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[pik-aks] /ˈpɪkˌæks/
noun, plural pickaxes.
a pick, especially a mattock.
verb (used with object), pickaxed, pickaxing.
to cut or clear away with a pickax.
verb (used without object), pickaxed, pickaxing.
to use a pickax.
Origin of pickax
1275-1325; pick2 + ax; replacing Middle English picois < Middle French, Old French; akin to French pic pick2. See pique1 Unabridged
Based on the Random House Dictionary, © Random House, Inc. 2015.
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Examples from the web for pickax
  • Had to break the snow loose from the skis with a pickax handle while the prop was turning, and then jump into the airplane.
  • Sift it, break off the frozen top layer with a pickax, crush the larger pieces with a ram.
  • Using its beak as a pickax and claws to dig, this bird can create hollow chambers up to three feet in length.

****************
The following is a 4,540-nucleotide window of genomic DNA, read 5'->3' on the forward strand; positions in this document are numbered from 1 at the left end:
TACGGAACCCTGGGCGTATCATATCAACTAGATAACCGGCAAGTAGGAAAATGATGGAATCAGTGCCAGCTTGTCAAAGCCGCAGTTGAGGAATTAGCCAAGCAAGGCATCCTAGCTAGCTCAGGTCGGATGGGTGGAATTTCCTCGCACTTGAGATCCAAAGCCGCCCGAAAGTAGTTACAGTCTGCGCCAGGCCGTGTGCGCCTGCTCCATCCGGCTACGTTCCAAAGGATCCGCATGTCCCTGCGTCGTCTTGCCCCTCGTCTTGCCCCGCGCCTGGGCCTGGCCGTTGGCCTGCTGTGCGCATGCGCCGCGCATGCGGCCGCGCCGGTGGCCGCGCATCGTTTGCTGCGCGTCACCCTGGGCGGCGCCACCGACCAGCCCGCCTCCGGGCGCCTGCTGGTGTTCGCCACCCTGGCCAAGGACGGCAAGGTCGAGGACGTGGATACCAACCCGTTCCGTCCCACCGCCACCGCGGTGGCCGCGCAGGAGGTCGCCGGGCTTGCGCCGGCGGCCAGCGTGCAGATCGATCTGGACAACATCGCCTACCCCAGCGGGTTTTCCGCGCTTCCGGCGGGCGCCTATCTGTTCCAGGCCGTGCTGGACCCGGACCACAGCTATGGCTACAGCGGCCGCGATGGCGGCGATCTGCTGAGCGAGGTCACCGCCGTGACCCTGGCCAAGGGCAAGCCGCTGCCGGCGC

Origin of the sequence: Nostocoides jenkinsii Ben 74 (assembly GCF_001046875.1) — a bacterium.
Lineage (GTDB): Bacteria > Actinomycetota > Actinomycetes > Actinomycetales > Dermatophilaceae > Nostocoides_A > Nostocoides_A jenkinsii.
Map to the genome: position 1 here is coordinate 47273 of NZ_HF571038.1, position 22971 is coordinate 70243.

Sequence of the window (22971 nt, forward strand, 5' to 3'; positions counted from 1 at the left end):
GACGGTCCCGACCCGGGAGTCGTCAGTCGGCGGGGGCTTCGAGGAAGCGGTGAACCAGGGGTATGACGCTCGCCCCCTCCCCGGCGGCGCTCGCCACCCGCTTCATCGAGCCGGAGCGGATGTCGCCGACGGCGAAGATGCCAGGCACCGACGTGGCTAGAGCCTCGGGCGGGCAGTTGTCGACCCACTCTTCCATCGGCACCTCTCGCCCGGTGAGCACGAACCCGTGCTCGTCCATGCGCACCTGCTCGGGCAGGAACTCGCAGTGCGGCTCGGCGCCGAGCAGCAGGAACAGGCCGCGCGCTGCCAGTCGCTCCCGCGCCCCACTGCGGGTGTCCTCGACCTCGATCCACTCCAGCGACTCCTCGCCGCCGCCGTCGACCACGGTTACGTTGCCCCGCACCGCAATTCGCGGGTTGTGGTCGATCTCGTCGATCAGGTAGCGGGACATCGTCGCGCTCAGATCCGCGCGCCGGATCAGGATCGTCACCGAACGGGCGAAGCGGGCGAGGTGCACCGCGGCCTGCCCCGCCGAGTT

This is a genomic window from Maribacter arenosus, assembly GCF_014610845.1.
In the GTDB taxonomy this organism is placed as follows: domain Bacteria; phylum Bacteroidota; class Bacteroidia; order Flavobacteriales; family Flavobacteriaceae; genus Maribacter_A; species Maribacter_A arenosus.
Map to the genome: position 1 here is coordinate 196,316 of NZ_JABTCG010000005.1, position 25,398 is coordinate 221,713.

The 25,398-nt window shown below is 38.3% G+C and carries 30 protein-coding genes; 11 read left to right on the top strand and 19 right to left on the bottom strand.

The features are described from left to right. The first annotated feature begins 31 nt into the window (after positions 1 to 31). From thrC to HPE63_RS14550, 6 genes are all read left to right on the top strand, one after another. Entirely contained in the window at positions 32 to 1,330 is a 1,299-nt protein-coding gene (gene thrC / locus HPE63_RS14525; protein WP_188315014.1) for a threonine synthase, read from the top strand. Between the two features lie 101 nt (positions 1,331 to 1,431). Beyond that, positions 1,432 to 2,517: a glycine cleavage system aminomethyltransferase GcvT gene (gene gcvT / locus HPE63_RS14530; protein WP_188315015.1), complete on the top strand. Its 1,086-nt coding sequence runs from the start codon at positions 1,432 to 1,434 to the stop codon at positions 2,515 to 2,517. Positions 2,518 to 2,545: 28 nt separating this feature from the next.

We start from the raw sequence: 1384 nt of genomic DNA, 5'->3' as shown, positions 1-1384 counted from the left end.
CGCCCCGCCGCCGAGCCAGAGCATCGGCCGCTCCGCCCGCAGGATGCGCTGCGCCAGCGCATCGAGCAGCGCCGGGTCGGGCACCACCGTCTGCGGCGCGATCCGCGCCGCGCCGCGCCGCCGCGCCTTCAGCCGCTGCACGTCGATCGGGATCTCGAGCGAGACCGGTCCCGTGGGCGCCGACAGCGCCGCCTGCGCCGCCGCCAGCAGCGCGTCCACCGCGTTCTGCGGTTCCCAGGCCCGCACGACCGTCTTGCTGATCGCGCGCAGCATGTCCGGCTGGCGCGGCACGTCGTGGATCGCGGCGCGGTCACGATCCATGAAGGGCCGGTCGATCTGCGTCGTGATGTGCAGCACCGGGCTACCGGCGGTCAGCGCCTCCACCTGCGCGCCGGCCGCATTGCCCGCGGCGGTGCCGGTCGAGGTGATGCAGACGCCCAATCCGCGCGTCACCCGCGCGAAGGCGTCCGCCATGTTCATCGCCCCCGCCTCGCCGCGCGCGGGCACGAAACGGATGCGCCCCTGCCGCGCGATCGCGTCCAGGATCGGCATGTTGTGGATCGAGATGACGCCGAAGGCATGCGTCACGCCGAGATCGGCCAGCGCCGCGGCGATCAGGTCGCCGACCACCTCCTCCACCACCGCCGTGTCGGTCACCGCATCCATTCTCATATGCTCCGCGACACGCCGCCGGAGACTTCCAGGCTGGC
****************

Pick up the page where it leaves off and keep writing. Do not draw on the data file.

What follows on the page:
• The trophy on the right incorporates a pickax and spade.
  • So he went and got the pickax, and he's digging into this rock.
  • The ore in the bed before the miner has touched it with his pickax has cost money in the form of labor.
British Dictionary definitions for pickax


a large pick or mattock
to use a pickaxe on (earth, rocks, etc)
Word Origin
C15: from earlier pikois (but influenced also by axe), from Old French picois, from picpick²; compare also pique1
Collins English Dictionary - Complete & Unabridged 2012 Digital Edition
© William Collins Sons & Co. Ltd. 1979, 1986 © HarperCollins
Publishers 1998, 2000, 2003, 2005, 2006, 2007, 2009, 2012
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